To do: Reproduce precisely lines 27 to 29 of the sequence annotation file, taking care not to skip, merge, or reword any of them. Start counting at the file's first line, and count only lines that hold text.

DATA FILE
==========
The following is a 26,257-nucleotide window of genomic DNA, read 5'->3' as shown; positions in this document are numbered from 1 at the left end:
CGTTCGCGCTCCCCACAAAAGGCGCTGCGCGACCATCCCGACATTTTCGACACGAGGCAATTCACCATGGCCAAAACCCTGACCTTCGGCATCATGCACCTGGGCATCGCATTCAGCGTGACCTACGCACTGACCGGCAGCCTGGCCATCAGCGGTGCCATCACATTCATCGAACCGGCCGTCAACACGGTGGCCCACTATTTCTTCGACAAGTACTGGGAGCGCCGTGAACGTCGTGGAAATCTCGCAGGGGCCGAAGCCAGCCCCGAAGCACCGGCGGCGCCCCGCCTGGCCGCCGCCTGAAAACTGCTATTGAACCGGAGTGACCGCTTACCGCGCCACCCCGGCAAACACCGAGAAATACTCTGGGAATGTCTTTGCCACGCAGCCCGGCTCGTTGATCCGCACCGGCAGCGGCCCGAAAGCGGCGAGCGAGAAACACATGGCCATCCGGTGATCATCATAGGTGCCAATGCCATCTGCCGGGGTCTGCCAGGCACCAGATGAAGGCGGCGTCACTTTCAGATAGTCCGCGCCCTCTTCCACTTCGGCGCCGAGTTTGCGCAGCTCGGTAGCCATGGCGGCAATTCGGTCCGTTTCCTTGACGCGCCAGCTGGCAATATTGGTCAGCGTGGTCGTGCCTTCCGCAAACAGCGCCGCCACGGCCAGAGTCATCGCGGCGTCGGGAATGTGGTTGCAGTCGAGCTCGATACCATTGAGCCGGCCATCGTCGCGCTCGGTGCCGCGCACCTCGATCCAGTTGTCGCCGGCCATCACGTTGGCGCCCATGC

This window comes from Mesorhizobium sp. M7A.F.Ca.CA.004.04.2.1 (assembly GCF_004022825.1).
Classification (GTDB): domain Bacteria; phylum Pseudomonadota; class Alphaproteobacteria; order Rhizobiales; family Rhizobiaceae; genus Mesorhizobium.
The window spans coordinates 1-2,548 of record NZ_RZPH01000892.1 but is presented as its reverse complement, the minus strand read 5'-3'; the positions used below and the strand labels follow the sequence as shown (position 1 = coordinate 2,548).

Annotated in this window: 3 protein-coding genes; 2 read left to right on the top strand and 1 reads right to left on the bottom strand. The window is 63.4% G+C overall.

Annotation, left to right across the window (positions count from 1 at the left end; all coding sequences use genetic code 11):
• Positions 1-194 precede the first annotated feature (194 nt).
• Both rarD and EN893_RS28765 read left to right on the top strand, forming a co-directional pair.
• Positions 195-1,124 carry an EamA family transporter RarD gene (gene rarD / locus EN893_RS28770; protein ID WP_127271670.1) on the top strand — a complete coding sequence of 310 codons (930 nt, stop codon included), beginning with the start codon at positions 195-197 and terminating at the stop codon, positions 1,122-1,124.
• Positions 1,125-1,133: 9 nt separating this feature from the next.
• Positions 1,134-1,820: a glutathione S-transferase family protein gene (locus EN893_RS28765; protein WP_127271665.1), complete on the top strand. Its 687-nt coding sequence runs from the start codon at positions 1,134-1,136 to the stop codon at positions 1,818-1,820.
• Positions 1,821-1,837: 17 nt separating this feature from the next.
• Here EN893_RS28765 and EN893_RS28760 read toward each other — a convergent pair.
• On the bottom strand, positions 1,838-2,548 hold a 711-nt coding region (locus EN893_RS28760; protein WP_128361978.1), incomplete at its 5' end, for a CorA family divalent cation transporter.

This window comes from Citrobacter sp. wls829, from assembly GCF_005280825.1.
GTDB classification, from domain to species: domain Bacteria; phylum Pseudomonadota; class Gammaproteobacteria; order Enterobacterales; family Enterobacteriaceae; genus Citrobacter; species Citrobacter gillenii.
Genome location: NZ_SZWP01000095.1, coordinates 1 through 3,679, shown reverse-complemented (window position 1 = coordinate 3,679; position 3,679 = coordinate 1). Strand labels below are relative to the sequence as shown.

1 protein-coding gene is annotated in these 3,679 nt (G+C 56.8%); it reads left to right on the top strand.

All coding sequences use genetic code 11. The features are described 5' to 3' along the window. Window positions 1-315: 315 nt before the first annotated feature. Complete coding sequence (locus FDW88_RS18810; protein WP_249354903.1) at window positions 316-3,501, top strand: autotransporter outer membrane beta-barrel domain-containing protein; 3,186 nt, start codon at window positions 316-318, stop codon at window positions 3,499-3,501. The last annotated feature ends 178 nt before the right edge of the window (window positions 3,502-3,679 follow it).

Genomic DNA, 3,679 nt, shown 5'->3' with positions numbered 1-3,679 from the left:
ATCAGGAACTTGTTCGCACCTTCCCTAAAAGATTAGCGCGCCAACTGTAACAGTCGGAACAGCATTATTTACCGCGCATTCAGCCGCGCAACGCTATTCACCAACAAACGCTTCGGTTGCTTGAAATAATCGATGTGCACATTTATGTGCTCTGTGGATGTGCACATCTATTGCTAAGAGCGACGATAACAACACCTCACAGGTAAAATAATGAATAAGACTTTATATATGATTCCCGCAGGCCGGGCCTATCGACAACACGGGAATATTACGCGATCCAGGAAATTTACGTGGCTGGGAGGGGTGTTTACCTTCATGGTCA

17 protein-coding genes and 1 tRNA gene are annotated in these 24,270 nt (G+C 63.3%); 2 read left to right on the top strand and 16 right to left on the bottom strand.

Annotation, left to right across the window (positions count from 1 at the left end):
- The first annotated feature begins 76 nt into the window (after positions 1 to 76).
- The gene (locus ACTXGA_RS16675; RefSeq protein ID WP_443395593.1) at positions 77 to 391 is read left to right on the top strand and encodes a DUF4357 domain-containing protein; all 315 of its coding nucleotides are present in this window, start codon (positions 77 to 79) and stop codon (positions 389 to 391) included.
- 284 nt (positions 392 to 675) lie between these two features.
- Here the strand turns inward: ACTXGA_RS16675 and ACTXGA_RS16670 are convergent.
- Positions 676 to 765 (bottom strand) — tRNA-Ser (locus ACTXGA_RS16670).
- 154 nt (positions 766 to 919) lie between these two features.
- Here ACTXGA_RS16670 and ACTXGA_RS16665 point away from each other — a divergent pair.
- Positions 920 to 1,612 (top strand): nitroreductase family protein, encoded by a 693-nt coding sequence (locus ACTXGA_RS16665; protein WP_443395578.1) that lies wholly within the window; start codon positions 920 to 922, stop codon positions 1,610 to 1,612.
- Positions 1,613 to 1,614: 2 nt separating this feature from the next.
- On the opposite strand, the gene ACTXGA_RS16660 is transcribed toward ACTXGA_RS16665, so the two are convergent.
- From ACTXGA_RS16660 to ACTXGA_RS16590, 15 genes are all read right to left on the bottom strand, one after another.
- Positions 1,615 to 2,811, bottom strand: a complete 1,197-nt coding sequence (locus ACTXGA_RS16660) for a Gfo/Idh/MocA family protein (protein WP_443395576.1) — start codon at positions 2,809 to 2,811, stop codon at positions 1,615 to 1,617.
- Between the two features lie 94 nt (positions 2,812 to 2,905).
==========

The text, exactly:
- 284 nt (positions 392 to 675) lie between these two features.
- Here the strand turns inward: ACTXGA_RS16675 and ACTXGA_RS16670 are convergent.
- Positions 676 to 765 (bottom strand) — tRNA-Ser (locus ACTXGA_RS16670).